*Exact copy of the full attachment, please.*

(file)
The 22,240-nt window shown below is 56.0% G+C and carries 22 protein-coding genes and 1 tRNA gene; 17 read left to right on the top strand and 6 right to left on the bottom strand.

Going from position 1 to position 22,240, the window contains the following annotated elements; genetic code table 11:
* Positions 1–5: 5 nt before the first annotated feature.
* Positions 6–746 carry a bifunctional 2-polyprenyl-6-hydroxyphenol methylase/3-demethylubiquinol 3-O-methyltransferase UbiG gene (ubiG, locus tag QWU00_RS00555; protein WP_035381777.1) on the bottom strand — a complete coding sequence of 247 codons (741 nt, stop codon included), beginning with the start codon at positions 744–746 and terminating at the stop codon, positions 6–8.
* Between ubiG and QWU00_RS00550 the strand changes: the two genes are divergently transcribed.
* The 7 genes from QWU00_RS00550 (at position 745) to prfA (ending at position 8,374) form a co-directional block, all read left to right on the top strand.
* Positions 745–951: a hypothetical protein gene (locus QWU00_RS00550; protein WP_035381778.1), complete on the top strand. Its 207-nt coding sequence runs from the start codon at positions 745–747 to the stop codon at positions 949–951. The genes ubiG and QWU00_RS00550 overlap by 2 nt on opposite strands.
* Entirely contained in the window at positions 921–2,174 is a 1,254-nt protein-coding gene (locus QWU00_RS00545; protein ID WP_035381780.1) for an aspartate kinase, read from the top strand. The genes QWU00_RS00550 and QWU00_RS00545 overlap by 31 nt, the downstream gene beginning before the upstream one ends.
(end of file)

The 22,240-nt window shown below is 56.0% G+C and carries 22 protein-coding genes and 1 tRNA gene; 17 read left to right on the top strand and 6 right to left on the bottom strand.

Going from position 1 to position 22,240, the window contains the following annotated elements; genetic code table 11:
* Positions 1–5: 5 nt before the first annotated feature.
* Positions 6–746 carry a bifunctional 2-polyprenyl-6-hydroxyphenol methylase/3-demethylubiquinol 3-O-methyltransferase UbiG gene (ubiG, locus tag QWU00_RS00555; protein WP_035381777.1) on the bottom strand — a complete coding sequence of 247 codons (741 nt, stop codon included), beginning with the start codon at positions 744–746 and terminating at the stop codon, positions 6–8.
* Between ubiG and QWU00_RS00550 the strand changes: the two genes are divergently transcribed.
* The 7 genes from QWU00_RS00550 (at position 745) to prfA (ending at position 8,374) form a co-directional block, all read left to right on the top strand.
* Positions 745–951: a hypothetical protein gene (locus QWU00_RS00550; protein WP_035381778.1), complete on the top strand. Its 207-nt coding sequence runs from the start codon at positions 745–747 to the stop codon at positions 949–951. The genes ubiG and QWU00_RS00550 overlap by 2 nt on opposite strands.
* Entirely contained in the window at positions 921–2,174 is a 1,254-nt protein-coding gene (locus QWU00_RS00545; protein ID WP_035381780.1) for an aspartate kinase, read from the top strand. The genes QWU00_RS00550 and QWU00_RS00545 overlap by 31 nt, the downstream gene beginning before the upstream one ends.